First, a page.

Fine Needle Aspiration Biopsy
A biopsy is the removal of tissue or cells for medical analysis. For proper diagnosis, especially for mesothelioma or other cancers, a doctor will perform a biopsy in several ways. The safest and least invasive biopsy method uses a thin needle to extract tissue or fluid from a potentially cancerous mass. Most patients will have a fine needle aspiration performed before undergoing more invasive procedures to confirm diagnosis.
What is a Fine Needle Aspiration?
Fine needle aspiration is a common biopsy procedure. During this type of biopsy a fine needle is used to draw fluid or tissue into a vacuum. Fine needle aspiration is a quick and easy outpatient procedure.
Fine needle aspiration is also considered low-risk. For this reason, it is often a first step in mesothelioma diagnosis. It can be used to take fluid samples from the pleura, abdominal cavity, or pericardium for diagnostic purposes. With few exceptions, fine needle aspiration can also be used to remove tissue from a lump in suspected cancerous areas.
Blind vs Guided Needle Biopsy
A blind fine needle aspiration is a biopsy performed without imaging to guide it. This technique is often used after a patient has had a chest x-ray to confirm a pleural effusion (fluid build-up in the pleura). The needle doesn’t need to be guided to extract fluid for examination. This procedure is not perfectly accurate in diagnosing mesothelioma. However, it may be used to rule out this rare and aggressive cancer.
A guided fine needle aspiration is a biopsy used in conjunction with an imaging technique. Ultrasound or CT scans are the imaging methods used most often. The imaging helps guide accurate needle insertion. This technique is much more effective for accurate mesothelioma diagnosis.
Fine Needle Aspiration of the Lymph Nodes to Diagnose Mesothelioma
Diagnosing pleural mesothelioma is not a simple process. Mesothelioma is often misdiagnosed as something less serious. This misdiagnosis can shorten life expectancy. In some cases, a fine needle biopsy of the pleura ruled out mesothelioma, but a subsequent biopsy of the lymph nodes confirmed it. Although pleural mesothelioma is cancer of the pleura, testing tissue in the lymph nodes will give a more accurate diagnosis for some patients. This may be because the cancer has spread from the pleura to the lymph nodes, where cancer cells are easier to detect.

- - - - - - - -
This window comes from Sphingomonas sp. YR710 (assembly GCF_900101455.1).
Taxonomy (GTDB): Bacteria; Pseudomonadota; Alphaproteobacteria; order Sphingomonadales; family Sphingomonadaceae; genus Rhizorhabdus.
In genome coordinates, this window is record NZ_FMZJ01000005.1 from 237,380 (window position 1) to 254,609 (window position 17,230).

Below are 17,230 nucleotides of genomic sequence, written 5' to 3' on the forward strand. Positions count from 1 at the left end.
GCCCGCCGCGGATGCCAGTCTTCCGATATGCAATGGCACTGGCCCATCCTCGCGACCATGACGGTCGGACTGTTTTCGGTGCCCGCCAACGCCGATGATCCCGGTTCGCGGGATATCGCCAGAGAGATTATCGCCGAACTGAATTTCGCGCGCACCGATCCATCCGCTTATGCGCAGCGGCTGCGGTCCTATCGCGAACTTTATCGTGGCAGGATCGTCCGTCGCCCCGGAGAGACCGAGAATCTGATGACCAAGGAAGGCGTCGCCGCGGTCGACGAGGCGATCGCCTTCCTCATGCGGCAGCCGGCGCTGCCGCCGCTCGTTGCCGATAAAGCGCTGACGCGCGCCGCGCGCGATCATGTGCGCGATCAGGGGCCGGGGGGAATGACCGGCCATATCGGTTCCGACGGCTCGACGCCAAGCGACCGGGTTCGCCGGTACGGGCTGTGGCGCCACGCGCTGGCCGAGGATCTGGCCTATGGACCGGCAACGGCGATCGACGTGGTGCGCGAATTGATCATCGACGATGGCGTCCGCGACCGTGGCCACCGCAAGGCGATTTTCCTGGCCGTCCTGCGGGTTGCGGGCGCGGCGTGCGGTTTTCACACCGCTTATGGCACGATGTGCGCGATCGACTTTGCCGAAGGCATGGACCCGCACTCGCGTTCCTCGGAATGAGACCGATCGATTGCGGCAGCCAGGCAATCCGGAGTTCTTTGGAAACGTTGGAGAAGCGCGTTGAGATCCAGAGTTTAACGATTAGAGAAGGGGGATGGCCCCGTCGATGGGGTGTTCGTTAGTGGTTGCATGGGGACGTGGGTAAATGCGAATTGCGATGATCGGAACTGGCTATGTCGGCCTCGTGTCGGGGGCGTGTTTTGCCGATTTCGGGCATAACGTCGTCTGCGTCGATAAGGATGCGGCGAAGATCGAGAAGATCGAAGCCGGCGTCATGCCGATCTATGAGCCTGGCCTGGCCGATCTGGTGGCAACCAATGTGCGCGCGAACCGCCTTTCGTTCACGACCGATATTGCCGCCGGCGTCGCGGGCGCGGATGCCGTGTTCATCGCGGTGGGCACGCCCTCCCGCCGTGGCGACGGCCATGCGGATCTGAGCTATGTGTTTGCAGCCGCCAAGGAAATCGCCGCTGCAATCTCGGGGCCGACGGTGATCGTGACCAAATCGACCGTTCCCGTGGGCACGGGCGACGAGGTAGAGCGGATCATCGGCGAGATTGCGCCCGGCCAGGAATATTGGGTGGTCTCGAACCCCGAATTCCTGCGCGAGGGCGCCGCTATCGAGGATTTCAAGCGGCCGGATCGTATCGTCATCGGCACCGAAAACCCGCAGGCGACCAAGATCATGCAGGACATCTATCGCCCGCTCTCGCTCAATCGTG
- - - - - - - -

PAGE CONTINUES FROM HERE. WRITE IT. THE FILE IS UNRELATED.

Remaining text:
What to Expect
It’s normal to feel nervous about any medical procedure. However a thin needle biopsy is relatively simple, quick, and painless. Still, knowing what to expect can help ease your mind and make you feel more comfortable.
First, a doctor or medical assistant will disinfect the area where the needle will be inserted. This prevents infection due to skin penetration by the needle. The doctor or assistant will then cover the surrounding area with sterile materials.
Depending on the location of the biopsy and the size of the needle, you may be injected with local anesthetic to numb the area. The numbing itself will cause a slight sting or pinching feeling.
During a guided biopsy, an ultrasound device may be used to image the area under the skin. Imaging is painless and allows the doctor to see where the tissue to be sampled is located. This will allow the procedure to be performed more quickly and accurately.
Finally the doctor will insert a thin needle attached to a syringe into the skin. The syringe has a vacuum that pulls up fluid, tissue, or both from the suspected tumor. The entire biopsy from start to finish should take no more than 10 minutes.
After the Biopsy
A fine needle biopsy is quick and causes few side effects. Complications of this procedure are rare. However, you may experience pain or swelling at the needle site. An over-the-counter medication will reduce soreness and inflammation. In rare cases, a patient may experience a hematoma (bleeding under the skin) or infection.
Depending on the lab, results from a fine needle aspiration biopsy may take up to seven days. Typically there will be one of four results: definitely not cancer, definitely malignant cancer, non-definitive, or inadequate sample for results.
When results are definitely cancer or are unclear, the next step is usually a more invasive biopsy. If there were not enough sample to get conclusive results, another needle biopsy will usually be performed.
Fine needle aspiration is a useful technique for diagnosing mesothelioma. However, this method is not perfect. Cancer cannot be definitively diagnosed or ruled out using this technique. This is why diagnostic strategies typically include several procedures for the greatest accuracy.
Page Edited by Dave Foster
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